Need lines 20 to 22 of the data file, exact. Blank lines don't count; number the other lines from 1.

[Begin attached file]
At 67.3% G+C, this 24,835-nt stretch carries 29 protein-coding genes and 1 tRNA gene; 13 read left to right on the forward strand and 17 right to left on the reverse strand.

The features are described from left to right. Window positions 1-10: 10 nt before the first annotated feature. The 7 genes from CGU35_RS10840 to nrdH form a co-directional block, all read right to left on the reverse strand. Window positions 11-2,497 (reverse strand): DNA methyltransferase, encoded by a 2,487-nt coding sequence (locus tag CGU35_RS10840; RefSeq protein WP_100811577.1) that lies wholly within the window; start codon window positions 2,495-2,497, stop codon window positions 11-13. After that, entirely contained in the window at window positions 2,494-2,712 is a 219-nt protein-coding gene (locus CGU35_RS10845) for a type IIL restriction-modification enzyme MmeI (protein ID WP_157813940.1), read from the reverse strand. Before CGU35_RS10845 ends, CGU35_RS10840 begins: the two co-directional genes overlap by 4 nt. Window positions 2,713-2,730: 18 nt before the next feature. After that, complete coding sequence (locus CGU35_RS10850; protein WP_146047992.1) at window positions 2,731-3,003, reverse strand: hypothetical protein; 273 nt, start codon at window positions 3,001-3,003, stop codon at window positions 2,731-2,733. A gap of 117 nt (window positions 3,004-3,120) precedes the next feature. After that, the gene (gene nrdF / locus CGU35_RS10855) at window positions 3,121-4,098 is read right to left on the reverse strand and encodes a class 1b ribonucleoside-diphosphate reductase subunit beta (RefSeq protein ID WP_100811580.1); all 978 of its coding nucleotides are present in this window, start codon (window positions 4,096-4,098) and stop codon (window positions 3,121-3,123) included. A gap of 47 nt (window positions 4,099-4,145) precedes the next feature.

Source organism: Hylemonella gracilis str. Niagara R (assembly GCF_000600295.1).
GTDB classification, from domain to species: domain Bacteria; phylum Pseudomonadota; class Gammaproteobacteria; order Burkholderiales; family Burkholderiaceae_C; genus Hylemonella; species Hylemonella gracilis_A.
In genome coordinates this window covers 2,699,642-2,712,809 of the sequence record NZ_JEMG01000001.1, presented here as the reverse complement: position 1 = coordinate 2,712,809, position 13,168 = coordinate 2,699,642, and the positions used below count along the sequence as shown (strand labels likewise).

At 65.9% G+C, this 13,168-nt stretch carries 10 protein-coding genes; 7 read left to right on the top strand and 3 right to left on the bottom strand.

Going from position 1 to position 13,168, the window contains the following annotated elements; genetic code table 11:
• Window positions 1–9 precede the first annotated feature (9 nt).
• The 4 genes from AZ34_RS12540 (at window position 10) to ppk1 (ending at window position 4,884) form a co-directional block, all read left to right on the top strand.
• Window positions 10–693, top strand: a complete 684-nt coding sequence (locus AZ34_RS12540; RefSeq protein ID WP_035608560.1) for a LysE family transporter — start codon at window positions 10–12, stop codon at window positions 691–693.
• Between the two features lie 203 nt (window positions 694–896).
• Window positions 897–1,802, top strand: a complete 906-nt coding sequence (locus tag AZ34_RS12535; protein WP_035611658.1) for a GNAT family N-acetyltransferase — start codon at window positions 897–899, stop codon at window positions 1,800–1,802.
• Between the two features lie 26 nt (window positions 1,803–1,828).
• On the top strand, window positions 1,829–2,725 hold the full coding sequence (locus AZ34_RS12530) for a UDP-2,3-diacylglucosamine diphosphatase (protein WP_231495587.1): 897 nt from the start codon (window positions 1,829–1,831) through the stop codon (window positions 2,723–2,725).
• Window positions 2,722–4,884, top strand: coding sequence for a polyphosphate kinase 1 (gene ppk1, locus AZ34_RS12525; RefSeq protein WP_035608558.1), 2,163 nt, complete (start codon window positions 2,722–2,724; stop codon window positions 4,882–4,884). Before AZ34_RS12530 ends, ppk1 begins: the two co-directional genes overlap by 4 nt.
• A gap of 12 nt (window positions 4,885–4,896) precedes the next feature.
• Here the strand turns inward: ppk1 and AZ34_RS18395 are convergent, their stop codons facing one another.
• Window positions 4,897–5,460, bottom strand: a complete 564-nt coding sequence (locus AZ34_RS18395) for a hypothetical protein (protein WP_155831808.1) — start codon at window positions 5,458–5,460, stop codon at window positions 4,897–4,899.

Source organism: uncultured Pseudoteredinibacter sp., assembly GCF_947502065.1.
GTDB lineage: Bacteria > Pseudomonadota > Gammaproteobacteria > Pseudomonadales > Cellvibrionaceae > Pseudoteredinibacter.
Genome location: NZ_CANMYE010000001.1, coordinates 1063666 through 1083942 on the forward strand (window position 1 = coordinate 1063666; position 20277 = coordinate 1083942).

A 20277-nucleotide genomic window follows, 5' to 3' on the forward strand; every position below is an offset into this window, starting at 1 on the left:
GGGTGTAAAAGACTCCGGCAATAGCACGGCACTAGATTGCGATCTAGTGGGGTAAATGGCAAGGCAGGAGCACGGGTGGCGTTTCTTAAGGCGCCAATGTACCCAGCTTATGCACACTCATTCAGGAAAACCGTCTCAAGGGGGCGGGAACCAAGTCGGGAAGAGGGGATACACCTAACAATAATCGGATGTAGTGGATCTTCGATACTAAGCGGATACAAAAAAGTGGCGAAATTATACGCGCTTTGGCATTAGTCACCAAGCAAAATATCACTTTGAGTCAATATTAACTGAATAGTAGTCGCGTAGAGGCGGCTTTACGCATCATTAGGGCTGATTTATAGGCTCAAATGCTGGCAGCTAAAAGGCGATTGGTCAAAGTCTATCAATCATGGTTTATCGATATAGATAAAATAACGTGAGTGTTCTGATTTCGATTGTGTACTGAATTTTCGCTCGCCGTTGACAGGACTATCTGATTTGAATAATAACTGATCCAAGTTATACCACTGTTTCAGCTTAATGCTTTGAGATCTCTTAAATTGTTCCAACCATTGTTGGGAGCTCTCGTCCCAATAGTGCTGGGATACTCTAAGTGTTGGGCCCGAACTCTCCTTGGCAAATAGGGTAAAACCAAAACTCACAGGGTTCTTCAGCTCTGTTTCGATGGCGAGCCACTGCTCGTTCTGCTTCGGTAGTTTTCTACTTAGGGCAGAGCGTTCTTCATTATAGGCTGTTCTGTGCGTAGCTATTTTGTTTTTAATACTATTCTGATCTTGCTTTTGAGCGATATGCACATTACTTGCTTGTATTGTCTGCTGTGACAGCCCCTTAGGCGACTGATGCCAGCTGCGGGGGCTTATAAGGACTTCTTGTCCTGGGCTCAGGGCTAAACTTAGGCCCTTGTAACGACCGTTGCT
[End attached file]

GTDB lineage: Bacteria > Pseudomonadota > Gammaproteobacteria > Pseudomonadales > Cellvibrionaceae > Pseudoteredinibacter.
Genome location: NZ_CANMYE010000001.1, coordinates 1063666 through 1083942 on the forward strand (window position 1 = coordinate 1063666; position 20277 = coordinate 1083942).

A 20277-nucleotide genomic window follows, 5' to 3' on the forward strand; every position below is an offset into this window, starting at 1 on the left: